Up Close and Personal with Gordon Ramsay
You were one of the best chefs on Dubai’s scene years ago and then closed concepts such as Verre. What has made you decide to come back?
I had spent 10 years forging a reputation and in 2010 we had to restructure due to the recession. It was a massive learning curve and we used that time to focus, rebuild and make ourselves recession-proof to build something rock solid. We took time out to reposition and recharge, find that talent and nurture it. We’re on that roll now.
Now that Dubai has established itself as a gastronomic destination, do you think that Masterchef will ever do anything here?
I love it here and I’ve got some great ideas for challenges in Dubai. It’s gotten serious and it’s a global heavyweight now, with every Michelin-star chef. From nothing it’s now able to be compared to London – that’s incredible. When I first came to Dubai 15 years ago, they were putting gold leaf on tuna and stuffing raspberries with chives and horrendous stuff. It’s amazing to see how it has evolved.
What’s your though process for creating new recipes?
It’s probably when I’m out of the kitchen because it’s a frantic pace to deal with, and I think that can damage your creativity. I took up triathlons three years ago and having that discipline and quality time to myself with no interference, allows me to think more clearly and adapt the fundamentals of a recipe to make it special and different to everybody else.
Which three ingredients do you think are the most versatile essentials you have in your kitchen?
Chickpeas or lentils because of sustainability and protein, vanilla pods which can be used in both sweet and savoury dishes and I think sweet potatoes, for the same reason.
Have you ever found a particular cuisine challenging to cook?
Vegetarian food. I wasn’t uncertain about it but I just didn’t understand it fully, until I went to Kerala and spent time in an Ashram. Being in India taught me about the integral flavours required to the standard of what I was doing with fish and meat in modern European cuisine. When I returned to the UK, I went to this amazing Indian vegetarian restaurant in Leeds to test my dishes with them and they were brilliant. Being able to match them gave me a huge sense of security and allowed me evolve on that part of my food. That’s when I knew I’d done my homework.
You have such huge hands! Does that make delicate work fiddly?
I’ve got disciplined fingers. Albert Roux taught me how to cook and Marco taught me how to express my visual creativity and put food on a plate. It took me five years to write my 3-Michelin star book in Chelsea on food and presentation but it’s something now that is set in stone. I look at it 15 years later and it’s still just as exquisite and that’s down to a level of discipline and it’s also about the eye. It’s about knowing when to stop and say, right, that’s it.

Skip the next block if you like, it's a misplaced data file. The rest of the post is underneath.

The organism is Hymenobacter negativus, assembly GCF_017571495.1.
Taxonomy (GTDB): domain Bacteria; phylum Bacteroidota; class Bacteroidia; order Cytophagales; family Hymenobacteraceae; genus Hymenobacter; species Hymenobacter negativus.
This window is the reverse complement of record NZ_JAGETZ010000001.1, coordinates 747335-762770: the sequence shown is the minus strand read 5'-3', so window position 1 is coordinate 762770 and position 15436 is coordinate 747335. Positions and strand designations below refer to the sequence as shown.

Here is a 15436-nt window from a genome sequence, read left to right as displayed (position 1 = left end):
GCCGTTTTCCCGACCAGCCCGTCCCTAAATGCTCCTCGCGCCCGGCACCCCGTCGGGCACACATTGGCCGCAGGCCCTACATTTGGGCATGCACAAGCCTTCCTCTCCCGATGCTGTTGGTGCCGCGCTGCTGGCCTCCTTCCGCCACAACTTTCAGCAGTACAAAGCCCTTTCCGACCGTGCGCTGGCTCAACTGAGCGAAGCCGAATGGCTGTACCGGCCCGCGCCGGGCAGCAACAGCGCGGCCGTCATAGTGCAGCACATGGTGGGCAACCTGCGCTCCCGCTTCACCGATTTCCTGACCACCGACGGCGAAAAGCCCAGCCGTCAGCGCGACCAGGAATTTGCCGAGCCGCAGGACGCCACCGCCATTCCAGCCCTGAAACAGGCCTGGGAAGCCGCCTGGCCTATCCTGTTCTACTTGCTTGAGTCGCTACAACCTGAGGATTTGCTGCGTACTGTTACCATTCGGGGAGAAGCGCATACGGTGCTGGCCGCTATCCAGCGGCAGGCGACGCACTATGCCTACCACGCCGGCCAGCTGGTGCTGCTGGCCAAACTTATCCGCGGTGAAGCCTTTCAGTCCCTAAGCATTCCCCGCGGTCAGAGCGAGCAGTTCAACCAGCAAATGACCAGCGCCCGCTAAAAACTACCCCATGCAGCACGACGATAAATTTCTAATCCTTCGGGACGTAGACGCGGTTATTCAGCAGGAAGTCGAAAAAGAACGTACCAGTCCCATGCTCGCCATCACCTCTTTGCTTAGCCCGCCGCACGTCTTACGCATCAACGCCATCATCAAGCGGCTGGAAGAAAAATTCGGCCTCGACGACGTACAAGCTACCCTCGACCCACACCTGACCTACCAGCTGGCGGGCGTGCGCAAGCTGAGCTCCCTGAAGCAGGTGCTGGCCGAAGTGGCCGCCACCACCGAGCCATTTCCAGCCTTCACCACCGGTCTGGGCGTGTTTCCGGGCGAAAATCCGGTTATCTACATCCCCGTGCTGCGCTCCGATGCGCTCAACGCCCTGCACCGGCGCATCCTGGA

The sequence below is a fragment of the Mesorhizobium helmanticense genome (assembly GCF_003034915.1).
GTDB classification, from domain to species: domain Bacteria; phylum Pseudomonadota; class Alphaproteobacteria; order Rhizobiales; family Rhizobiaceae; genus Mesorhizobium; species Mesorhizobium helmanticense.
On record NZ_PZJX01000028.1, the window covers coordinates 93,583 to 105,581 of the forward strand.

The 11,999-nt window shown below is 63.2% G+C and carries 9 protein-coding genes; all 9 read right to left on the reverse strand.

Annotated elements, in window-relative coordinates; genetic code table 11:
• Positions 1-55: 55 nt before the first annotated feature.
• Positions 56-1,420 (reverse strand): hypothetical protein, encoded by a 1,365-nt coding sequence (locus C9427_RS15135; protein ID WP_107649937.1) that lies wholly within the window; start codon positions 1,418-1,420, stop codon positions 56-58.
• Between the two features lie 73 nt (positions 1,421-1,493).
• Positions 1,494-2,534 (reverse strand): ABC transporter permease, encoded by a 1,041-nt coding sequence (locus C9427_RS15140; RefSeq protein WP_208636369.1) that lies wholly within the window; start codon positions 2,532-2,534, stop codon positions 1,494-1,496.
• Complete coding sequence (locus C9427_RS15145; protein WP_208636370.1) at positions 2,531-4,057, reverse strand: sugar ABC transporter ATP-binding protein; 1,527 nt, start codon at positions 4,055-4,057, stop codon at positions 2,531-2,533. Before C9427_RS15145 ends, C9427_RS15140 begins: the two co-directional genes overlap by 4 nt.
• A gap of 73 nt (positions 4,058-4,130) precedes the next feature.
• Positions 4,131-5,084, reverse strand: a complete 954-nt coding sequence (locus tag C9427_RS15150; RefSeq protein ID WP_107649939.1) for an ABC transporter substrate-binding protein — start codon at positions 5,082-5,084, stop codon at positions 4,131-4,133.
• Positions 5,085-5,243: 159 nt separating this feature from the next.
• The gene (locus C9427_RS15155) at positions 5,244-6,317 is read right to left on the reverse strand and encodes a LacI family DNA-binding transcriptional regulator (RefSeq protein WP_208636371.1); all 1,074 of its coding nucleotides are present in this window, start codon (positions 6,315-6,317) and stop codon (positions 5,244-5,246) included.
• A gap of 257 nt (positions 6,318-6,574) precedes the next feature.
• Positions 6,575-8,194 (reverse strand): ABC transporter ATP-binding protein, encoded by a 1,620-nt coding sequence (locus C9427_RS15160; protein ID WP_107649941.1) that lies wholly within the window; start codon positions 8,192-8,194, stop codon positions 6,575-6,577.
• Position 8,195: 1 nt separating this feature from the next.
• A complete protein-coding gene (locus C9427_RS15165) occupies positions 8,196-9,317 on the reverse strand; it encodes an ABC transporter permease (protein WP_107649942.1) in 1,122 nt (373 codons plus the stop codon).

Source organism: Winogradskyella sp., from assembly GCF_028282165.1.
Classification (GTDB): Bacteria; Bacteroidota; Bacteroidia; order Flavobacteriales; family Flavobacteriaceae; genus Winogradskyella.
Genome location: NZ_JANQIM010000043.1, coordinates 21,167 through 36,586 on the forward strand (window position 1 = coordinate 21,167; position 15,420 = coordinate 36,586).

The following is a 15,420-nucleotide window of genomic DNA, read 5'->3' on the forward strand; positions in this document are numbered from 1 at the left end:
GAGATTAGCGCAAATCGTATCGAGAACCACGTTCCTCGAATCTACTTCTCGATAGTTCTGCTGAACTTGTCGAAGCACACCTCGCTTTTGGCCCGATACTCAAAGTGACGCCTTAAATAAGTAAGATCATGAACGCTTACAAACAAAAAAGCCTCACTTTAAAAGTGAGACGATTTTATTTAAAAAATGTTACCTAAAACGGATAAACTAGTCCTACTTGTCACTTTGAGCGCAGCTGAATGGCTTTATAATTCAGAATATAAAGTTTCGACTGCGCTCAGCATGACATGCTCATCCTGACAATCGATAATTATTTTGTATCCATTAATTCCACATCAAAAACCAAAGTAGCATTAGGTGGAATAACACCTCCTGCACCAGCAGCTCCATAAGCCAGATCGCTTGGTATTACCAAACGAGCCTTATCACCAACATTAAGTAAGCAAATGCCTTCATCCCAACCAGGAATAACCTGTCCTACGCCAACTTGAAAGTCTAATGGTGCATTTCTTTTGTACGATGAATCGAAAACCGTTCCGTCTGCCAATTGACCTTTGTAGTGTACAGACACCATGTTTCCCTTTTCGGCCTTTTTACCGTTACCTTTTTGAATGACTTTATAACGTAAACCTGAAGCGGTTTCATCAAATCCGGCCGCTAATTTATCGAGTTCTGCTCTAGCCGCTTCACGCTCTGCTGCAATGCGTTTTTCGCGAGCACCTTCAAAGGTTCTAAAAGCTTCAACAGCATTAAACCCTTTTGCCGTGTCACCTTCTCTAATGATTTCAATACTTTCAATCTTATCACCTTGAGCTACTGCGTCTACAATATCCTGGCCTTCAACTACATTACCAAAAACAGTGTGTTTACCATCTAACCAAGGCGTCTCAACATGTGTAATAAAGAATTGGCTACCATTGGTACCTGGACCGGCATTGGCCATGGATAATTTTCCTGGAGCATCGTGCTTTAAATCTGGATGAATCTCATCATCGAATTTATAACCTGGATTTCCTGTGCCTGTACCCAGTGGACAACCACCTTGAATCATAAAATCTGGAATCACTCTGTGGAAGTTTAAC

I talk to Gary Rhodes a lot and he holds you in such high regard and really admires your work ethic…
One of the true, real chefs – and there is a difference between real chefs and TV chefs – is Gary Rhodes. He was amazing at a place called the Castle Hotel in Taunton and when my mum was working in social services I used to save up my money and go down and have lunch at his restaurant. He didn’t know I was coming and he didn’t have any idea who I was but for me he was a great source of inspiration.
How did you begin your career as a chef?
To be honest it was to get away from the hurt. Watching mum and dad divorce and then being upset with the release from the Glasgow Rangers [in reference to previous footballing career]. I got myself into a foundation course in catering and management. The idea was to spend two years in London and then disappear. I was very lucky to get a place in Marco [Pierre White’s] kitchen and it was then that I realised I wanted to be a chef and not a manager.
What advice would you give to an aspiring chef wanting to follow in your footsteps?
There’s no shortcut to becoming a good chef. In order to be the best you have to train with the best – it’s not something that can be self-taught. I didn’t get into this business because I wanted to earn money and drive a f***ing Ferrari. If your knowledge is tucked away and you have that level of discipline and focus for the craft, everything you deserve will come to you.
INFO: Lunch: 12.30pm- 4pm, 6pm-10.30pm Sat-Wed, until 11.30pm Thu-Fri, 12.30pm-4pm Fri (brunch), The Avenues, Atlantis The Palm, 04 426 2626, www.atlantisthepalm.com/restaurants